This time Trapattoni’s men found it harder to pick themselves straight back up again. Passes started to go astray a little more often with Fahey a particular offender and the Uruguayans showed quite a few times just how well they could use the ball when given so easily.

Their passing was slick in every department and Forlan and Abel Hernandez both had chances to add to the visitors’ lead before the latter managed to do so five minutes before the break.

Fahey’s cross-field ball on this occasion was actually decent enough but Lawrence waited a little too patiently for it to come to his feet allowing Alvaro Pereira to steal in, and take off before eventually setting the Palermo striker up for what was another good goal.

That, really, ought to have been that against opponents of this calibre but Ireland, as they did on Saturday night, steadied themselves after the break and set about the South Americans with renewed enthusiasm.

Within three minutes, they’d halved the deficit with Long skipping down the right in pursuit of a Fahey pass before cutting the ball back towards the penalty spot. McCarthy and Andy Keogh looked for a moment as if they might collide as they closed in for the shot but Martin Caceres instead stuck out a leg and appeared to manage the rare feat of fouling both players at the same time.

Somehow, he worked up the nerve to protest but the French referee had no hesitation in awarding a penalty which Fahey calmly placed beyond the goalkeeper and far into the bottom left corner for his third goal in just nine international appearances.

From that point the real shock was that there wasn’t another goal or two as both sides continued to throw bodies forward while leaving themselves open to attack at the back.

Keogh became an increasingly influential figure in Ireland’s pursuit of an equaliser and should have had one when Fernando Muslera, who had at least as bad a night in goal as Edin Nuredinoski did at the weekend, made a particular mess of a Keith Treacy free from the right. The Dubliner, though, perhaps due to the scale of his surprise at getting the opportunity, somehow headed wide of the target from a yard out.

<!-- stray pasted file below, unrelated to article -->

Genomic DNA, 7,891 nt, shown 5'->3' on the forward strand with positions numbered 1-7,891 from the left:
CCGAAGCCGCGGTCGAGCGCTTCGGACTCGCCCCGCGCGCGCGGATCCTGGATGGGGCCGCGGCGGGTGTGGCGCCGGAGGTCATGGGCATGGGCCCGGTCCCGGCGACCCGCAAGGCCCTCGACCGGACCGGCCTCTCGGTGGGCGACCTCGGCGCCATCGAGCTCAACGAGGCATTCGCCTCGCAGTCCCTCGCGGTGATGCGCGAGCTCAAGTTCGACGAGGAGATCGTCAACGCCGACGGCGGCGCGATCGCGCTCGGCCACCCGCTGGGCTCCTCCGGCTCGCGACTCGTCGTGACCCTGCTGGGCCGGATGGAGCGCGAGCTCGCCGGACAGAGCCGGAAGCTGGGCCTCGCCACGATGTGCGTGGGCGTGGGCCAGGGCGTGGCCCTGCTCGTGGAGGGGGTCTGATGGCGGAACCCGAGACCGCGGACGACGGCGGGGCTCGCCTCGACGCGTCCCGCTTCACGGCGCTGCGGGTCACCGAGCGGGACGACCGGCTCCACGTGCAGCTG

At the other end Hernandez fired well over and Westwood made a fine double save to make his particular mark on the evening.

On balance there was little doubt that the better team won but the Irish had given their all, produced their fair share of good football and nearly reaped a fitting reward for their effort.

Sometimes you simply can’t put a price on that.

REP OF IRELAND: Westwood (Coventry City); Foley (Wolves), Kelly (Fulham), O’Dea (Ipswich Town), Clark (Aston Villa); Lawrence (Portsmouth), Green (Derby Conty), Fahey (Birmingham City), Keogh (Bristol City); McCarthy (Wigan Athletic); Long (Reading). Subs: Gibson (Manchester United) for Fahey and Treacy (Preston North End) for McCarthy (66 mins), Delaney (Ipswich Town) for Clark (75 mins), McGeady (Spartak Moscow) for Lawrence 78 mins), Stokes (Celtic) for Keogh) (85 mins).

URUGUAY: Muslera (Lazio); Caceres (Seville), Lugano (Fenerbahce), Godin (Atletico Madrid); M Pereira (Benfica), Perez (Bologna), Rios (Botafogo), A Pereira (Porto); Hernandez (Palermo), Forlan (Atletico Madrid), Cavani (Napoli). Subs: Gargano (Napoli) for Rios (64 mins), Eguren (Sporting Gijon) for Hernandez (84 mins), Scotti (Colo Colo) for Perez (90 mins).

Referee: S Ennjimi(France).